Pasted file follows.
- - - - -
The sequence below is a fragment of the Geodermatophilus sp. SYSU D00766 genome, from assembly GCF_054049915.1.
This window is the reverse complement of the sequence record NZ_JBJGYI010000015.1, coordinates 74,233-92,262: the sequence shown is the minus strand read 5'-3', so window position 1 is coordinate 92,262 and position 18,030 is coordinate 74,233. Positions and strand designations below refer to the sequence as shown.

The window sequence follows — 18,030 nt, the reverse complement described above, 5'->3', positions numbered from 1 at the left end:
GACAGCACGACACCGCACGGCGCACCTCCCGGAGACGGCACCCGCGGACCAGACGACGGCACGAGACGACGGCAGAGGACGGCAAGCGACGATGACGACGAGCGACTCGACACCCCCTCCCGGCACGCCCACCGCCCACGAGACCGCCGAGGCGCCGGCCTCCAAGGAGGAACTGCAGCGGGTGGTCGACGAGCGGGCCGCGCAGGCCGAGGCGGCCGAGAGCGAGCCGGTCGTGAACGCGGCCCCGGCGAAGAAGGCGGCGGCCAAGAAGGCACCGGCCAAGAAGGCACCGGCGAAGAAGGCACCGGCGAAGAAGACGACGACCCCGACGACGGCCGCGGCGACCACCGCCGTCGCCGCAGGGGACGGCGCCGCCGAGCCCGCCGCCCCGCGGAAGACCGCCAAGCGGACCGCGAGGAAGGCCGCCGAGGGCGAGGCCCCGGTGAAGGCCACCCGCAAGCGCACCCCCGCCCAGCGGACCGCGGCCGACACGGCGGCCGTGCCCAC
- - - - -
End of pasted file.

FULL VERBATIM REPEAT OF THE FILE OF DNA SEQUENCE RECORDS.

The sequence below is a fragment of the Geodermatophilus sp. SYSU D00766 genome, from assembly GCF_054049915.1.
This window is the reverse complement of the sequence record NZ_JBJGYI010000015.1, coordinates 74,233-92,262: the sequence shown is the minus strand read 5'-3', so window position 1 is coordinate 92,262 and position 18,030 is coordinate 74,233. Positions and strand designations below refer to the sequence as shown.

The window sequence follows — 18,030 nt, the reverse complement described above, 5'->3', positions numbered from 1 at the left end:
GACAGCACGACACCGCACGGCGCACCTCCCGGAGACGGCACCCGCGGACCAGACGACGGCACGAGACGACGGCAGAGGACGGCAAGCGACGATGACGACGAGCGACTCGACACCCCCTCCCGGCACGCCCACCGCCCACGAGACCGCCGAGGCGCCGGCCTCCAAGGAGGAACTGCAGCGGGTGGTCGACGAGCGGGCCGCGCAGGCCGAGGCGGCCGAGAGCGAGCCGGTCGTGAACGCGGCCCCGGCGAAGAAGGCGGCGGCCAAGAAGGCACCGGCCAAGAAGGCACCGGCGAAGAAGGCACCGGCGAAGAAGACGACGACCCCGACGACGGCCGCGGCGACCACCGCCGTCGCCGCAGGGGACGGCGCCGCCGAGCCCGCCGCCCCGCGGAAGACCGCCAAGCGGACCGCGAGGAAGGCCGCCGAGGGCGAGGCCCCGGTGAAGGCCACCCGCAAGCGCACCCCCGCCCAGCGGACCGCGGCCGACACGGCGGCCGTGCCCAC